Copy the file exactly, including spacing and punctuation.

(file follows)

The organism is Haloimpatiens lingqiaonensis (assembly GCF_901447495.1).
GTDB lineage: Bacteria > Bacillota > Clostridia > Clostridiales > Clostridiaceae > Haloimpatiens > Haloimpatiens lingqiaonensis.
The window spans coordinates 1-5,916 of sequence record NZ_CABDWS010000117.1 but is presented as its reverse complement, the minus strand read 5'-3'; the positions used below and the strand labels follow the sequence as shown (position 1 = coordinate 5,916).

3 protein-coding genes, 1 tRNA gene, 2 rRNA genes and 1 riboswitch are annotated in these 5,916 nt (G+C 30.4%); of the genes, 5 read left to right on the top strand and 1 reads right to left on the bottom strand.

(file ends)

The organism is Haloimpatiens lingqiaonensis (assembly GCF_901447495.1).
GTDB lineage: Bacteria > Bacillota > Clostridia > Clostridiales > Clostridiaceae > Haloimpatiens > Haloimpatiens lingqiaonensis.
The window spans coordinates 1-5,916 of sequence record NZ_CABDWS010000117.1 but is presented as its reverse complement, the minus strand read 5'-3'; the positions used below and the strand labels follow the sequence as shown (position 1 = coordinate 5,916).

3 protein-coding genes, 1 tRNA gene, 2 rRNA genes and 1 riboswitch are annotated in these 5,916 nt (G+C 30.4%); of the genes, 5 read left to right on the top strand and 1 reads right to left on the bottom strand.